Dealing with the News.
Most people who visit Married No Kids come here because they have chosen not to have children, for a variety of reasons. But some of you are here for another reason – you desperately wanted children, but are not able to have any.
Slowly you are coming to terms with being child free, instead of childless. But this shift in thinking is often painful, full of grief, mourning, and adjustment. There is no road map for dealing with infertility. The key is knowing your feelings are normal, and that others in your situation share your heartache.
When couples first learn they are suffering from infertility, the initial reaction is usually disbelief. “I expected [the doctor] to tell us how he could fix my problem,” says Sarah, 49, who had an ectopic pregnancy burst one fallopian tube, and surgery for an ovarian cyst damage the other. “I knew I might have trouble getting pregnant again, but just assumed that eventually I would with medical help.”
When Donna, now 39, was told that she would not be able to conceive, she scheduled a hysterectomy after years of chronic pain from endometriosis. After the date was set, she “became numb to the core of my bones. Although I realized for a number of years that I probably would not have children, reality struck me like a bolt of lightning.”
She started regretting her decision not to have children earlier in life. “My irrational mind figured if I would have gotten pregnant out of wedlock, then at least I would have a child now. The anger led to inappropriate behavior. In the weeks prior to the surgery, I contacted every man I had ever known and begged him for sex. I thought if I ‘did it’ enough times, then I could beat the odds and miraculously conceive. Forget about my reputation, I just wanted to be a mother.” Fortunately, none of her guy friends took her up on her offer, and the surgery went ahead as planned.
After the shock of the news wears off, grief sets in. “The awareness came over several months,” says Susan, 35. “I felt grief, shame, inferiority, failure, like I was an outcast.” When she was told that she could not have children, Dawn felt a mix of relief and grief. “I was very sad that I would never be able to do what I thought would come naturally,” she says, “but at the same time, I was also relieved that I would not have to suffer through a third pregnancy with no guarantee of success.”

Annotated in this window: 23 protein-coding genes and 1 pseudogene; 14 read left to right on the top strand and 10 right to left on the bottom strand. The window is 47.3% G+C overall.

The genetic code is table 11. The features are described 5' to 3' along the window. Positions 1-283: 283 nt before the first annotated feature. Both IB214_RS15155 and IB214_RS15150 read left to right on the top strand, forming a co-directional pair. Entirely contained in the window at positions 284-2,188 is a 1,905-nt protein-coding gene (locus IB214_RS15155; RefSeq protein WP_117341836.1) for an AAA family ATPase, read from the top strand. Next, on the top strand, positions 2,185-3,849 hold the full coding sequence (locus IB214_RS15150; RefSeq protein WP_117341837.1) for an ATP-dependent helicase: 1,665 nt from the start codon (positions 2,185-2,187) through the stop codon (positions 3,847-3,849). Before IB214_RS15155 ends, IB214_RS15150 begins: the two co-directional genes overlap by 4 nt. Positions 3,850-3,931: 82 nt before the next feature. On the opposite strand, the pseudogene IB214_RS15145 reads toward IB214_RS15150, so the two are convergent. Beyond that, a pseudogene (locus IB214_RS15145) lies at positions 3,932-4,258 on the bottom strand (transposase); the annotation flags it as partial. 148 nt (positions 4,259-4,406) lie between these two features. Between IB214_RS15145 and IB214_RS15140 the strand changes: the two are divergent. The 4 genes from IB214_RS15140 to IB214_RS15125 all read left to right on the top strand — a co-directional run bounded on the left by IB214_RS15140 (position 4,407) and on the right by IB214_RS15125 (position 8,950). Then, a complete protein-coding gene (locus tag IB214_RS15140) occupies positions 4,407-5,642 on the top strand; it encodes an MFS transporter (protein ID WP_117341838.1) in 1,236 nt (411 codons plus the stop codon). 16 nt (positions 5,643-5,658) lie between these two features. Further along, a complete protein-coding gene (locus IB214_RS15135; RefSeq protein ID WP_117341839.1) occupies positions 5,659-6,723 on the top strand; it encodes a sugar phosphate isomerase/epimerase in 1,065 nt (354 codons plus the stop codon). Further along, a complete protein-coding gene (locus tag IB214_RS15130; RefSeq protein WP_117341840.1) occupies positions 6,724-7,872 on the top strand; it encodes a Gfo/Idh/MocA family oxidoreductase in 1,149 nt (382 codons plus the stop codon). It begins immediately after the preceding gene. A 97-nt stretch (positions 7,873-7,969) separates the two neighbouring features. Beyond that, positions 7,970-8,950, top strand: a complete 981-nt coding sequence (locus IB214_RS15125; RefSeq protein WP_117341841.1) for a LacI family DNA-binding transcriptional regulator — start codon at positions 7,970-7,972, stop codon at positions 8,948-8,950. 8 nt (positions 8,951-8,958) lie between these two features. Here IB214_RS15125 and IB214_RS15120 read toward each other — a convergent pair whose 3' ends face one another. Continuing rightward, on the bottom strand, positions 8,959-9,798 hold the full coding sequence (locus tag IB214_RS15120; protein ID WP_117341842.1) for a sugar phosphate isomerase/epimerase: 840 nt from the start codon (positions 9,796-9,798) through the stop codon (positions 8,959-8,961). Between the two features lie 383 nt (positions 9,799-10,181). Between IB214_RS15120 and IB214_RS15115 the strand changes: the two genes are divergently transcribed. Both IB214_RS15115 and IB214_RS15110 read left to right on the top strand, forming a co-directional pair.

Dawn had already suffered through one ectopic pregnancy, which cannot support the life of a fetus and can be fatal to the pregnant woman. It can only be treated by ending the pregnancy. That was followed by a second pregnancy that was plagued with hyperemesis gravidarum, a rare disorder characterized by severe and persistent nausea and vomiting during early pregnancy that may necessitate hospitalization which can lead to dehydration, vitamin and mineral deficit, and the loss of greater than five percent of their original body weight (medical source: WebMD). During this second pregnancy, she also learned her baby had intrauterine growth retardation.
Though they mean well, comments from friends and family can often make you feel worse. Some insist you keep trying, or see another doctor. “For a few years, some friends ‘encouraged’ us a little too much,” says Sarah. “They kept saying we should adopt, we had so much to offer, we would make wonderful parents, etc. All these added to the pressure we felt.”
For many, adjusting to the news is an ongoing process, with peaks and valleys. “Each day, I am learning that being childless is right for me,” says Donna. “But it’s not quite right to say that I’ve resolved all the questions that have plagued me. It’s more that I’m learning to live with them.”
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“Dealing with the News” is PART ONE of a four part series on infertility. Check back soon for the following installments…
PART TWO: How infertility affects your marriage
PART THREE: Why adoption isn’t always the answer
PART FOUR: Finding support